July 01, 2019 Feature

How I’ve Survived 20 Years of Retirement

Douglas Connah

I retired as a lawyer at midnight Dec. 31, 1998, and the 20 years since have been the happiest of my life. I left the practice as if fired from a cannon, and I haven’t looked back, not for an instant.

To retire happily, you’ll need both planning and luck.

To retire happily, you’ll need both planning and luck.

As my wife puts it, “I’ve never once heard you say, ‘I miss going to the office.’”

That’s true. I haven’t missed it at all, even though I loved practicing law and think I was pretty good at it. So why don’t I miss the office and the courtroom and the various ABA and state bar functions in which I happily engaged? I think the answer is twofold.

First, I never set out to be a lawyer and came late to the practice. I wanted to be a writer. Before I’d ever set foot in a law office or law school, I’d developed a range of outside interests and connections that have stayed with me.

Second, during nearly 30 years of practice, I was able to put aside enough money to “not go broke before I croak,” as I once defined my number-one investment objective to a financial planner. And although “man...knoweth not his time,” as Ecclesiastes tells us, so far, so good with that.

How can I sound so casual about my situation 20 years after that cannon shot projected me into the unknown?

In a word: Luck.

More than anything else, profoundly good luck has enabled me in retirement to maintain my comfortable but far from extravagant standard of living. Whatever else you do to plan for retirement—and plan for it you must, the earlier the better—it’s great good luck you also need.

Two Kinds of Luck

As lawyers, we’re trained to define our terms. The question here is: What is luck? Google’s pop-up definition is: “Success or failure brought about by chance.” There’s some truth in this, what I call dumb luck.

But another kind of luck is at least as important, the kind famously attributed to the baseball executive Branch Rickey: “Luck is the residue of design.” For me, both kinds have been crucial.

The best piece of dumb luck in my working life was getting drafted into the Army, although I hardly thought so at the time. My draft notice arrived in June 1956, just days after I’d graduated from college.

The Cold War was on, and I was shipped out to Germany, where I spent most of my two years of active duty in a combat engineer battalion on the Rhine River waiting for the Russians to come storming at us through the Fulda Gap. Luckily, they never did.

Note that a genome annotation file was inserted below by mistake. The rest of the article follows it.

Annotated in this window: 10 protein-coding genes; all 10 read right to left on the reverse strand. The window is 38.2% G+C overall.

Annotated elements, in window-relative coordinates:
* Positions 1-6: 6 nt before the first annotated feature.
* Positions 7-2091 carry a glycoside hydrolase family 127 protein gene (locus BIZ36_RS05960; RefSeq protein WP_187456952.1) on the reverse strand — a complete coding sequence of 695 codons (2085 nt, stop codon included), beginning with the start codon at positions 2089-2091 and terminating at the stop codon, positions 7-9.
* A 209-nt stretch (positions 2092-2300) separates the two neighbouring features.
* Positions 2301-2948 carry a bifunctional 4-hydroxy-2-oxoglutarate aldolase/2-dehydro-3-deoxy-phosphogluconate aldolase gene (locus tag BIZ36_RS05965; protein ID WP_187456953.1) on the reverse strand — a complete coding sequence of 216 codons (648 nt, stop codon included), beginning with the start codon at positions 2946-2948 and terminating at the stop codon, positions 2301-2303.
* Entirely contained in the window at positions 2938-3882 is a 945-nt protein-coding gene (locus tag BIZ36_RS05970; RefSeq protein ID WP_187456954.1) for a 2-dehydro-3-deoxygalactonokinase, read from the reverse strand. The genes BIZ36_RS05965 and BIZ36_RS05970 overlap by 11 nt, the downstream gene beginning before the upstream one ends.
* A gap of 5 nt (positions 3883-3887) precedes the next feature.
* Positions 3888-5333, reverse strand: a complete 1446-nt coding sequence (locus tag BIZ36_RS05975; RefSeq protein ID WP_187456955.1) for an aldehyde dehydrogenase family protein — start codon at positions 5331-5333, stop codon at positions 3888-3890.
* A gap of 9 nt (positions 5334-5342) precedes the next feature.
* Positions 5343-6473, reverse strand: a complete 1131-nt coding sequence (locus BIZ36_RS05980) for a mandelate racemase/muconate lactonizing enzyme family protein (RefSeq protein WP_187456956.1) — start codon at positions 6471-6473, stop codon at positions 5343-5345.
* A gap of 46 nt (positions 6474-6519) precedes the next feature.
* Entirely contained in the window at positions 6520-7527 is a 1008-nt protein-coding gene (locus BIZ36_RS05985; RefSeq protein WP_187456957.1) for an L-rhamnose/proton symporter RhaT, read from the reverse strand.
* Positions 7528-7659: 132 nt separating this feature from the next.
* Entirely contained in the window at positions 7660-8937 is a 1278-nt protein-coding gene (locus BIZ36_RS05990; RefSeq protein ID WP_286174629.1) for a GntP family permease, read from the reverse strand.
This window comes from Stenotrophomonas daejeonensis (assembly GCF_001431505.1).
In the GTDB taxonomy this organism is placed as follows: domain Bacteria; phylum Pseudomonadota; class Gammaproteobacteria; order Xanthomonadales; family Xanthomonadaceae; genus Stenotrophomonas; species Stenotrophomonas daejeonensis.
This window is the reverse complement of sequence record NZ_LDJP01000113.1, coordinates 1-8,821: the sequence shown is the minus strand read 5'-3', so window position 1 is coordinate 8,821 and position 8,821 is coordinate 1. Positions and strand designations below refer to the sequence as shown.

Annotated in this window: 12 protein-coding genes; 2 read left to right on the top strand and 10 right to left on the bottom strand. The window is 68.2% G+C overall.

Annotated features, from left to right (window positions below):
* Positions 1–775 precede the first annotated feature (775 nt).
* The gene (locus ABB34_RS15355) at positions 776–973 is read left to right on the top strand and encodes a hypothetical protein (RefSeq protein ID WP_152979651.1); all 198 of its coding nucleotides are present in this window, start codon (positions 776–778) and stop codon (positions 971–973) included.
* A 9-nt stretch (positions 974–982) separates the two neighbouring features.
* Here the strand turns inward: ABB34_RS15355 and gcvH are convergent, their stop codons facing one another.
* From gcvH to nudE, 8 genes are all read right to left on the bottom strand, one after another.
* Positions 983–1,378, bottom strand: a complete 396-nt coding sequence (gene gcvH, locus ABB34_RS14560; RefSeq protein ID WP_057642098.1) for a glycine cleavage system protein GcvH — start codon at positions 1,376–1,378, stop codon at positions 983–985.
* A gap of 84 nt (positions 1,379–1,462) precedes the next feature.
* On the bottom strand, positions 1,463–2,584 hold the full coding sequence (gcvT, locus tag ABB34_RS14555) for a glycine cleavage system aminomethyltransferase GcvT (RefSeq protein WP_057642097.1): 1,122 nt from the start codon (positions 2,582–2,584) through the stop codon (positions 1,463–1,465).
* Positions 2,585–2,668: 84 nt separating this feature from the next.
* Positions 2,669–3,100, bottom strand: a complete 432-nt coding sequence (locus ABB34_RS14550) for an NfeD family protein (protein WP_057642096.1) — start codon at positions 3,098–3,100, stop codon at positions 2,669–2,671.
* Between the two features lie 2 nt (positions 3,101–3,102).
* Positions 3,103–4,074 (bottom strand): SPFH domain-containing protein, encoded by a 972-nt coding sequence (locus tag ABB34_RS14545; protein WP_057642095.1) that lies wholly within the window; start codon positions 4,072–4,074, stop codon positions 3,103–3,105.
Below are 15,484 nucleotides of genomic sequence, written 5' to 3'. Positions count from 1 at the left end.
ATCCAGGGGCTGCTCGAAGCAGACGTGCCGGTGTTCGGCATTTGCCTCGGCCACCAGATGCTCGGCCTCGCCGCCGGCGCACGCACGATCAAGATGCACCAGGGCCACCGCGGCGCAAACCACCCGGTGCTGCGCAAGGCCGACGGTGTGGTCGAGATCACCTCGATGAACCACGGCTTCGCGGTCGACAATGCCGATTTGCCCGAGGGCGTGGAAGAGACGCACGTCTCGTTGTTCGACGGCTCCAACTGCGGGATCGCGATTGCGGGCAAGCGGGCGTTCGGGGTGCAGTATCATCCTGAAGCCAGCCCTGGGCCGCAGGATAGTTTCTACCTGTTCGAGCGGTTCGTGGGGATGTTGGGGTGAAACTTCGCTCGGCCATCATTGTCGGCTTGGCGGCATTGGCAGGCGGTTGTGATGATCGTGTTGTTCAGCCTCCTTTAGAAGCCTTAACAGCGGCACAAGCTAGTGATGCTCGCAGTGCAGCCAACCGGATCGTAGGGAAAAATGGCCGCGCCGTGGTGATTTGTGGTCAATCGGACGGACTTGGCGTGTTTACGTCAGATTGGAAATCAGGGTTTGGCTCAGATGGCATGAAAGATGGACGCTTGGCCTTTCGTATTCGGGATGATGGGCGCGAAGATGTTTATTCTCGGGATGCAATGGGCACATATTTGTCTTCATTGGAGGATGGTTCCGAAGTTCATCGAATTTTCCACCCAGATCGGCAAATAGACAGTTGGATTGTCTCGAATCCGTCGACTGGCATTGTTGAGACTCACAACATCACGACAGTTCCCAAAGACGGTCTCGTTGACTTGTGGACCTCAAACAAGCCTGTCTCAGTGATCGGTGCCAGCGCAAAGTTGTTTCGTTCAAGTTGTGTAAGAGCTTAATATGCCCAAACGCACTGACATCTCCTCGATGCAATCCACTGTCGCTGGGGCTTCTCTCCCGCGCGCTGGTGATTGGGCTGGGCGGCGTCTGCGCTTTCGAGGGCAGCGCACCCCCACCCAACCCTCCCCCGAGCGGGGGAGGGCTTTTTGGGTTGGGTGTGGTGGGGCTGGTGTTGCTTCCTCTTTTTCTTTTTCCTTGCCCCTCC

My commitment to Uncle Sam thus ended long before the Vietnam War ensnared so many of our country’s youth. But the luckiest part for me came even later. The original G.I. Bill of Rights, covering World War II and Korean War veterans, had ended in early 1956, so I was ineligible for its benefits. But in 1965, after the Tonkin Gulf incident had intensified hostilities for us, Congress enacted a Vietnam-era G.I. bill. We Cold War vets luckily were grandfathered into it.

Suddenly I was eligible for money to pay for more education. Without ever having fired a shot in peril and 10 years out of college, I entered law school with six semesters’ worth of free tuition. Think about that. The dumb luck of having been drafted at 21 had transformed me at 35 from a low-wage newspaper hack into a practicing media lawyer with sky’s-the-limit possibilities.

Food for the Belly

A successful retirement requires money. In my case, both Branch Rickey luck and dumb luck enabled me to save enough to pack it in at 64 and, importantly, to maintain my pre-retirement lifestyle even through two financial meltdowns so far.

This kind of saving, of course, required planning. In my first six-and-a-half years as a big-firm litigation associate in Baltimore—from mid-1969 through 1975—I didn’t give a thought to retirement and didn’t save a dime. But I was 40 in 1975 and had to start thinking about the future.

The year 1975 was also when tax-deferred individual retirement accounts first became available, signaling the historic shift to the do-it-yourself defined contribution plans—traditional and Roth IRAs, 401(k) plans, and such— that have mostly replaced employer-provided defined-benefit pension plans.

I opened my first IRA in 1976 with a $1,500 contribution. I’d become a partner that year and was now eligible to participate in the firm’s Keogh Plan (remember those?). My 1976 tax return shows a $2,324 Keogh contribution. In the years that followed, I dutifully contributed to the firm’s various retirement plans, which underwent changes as their governing laws evolved. Over the years, my persistence became the design of which the residue was a steadily growing nest egg.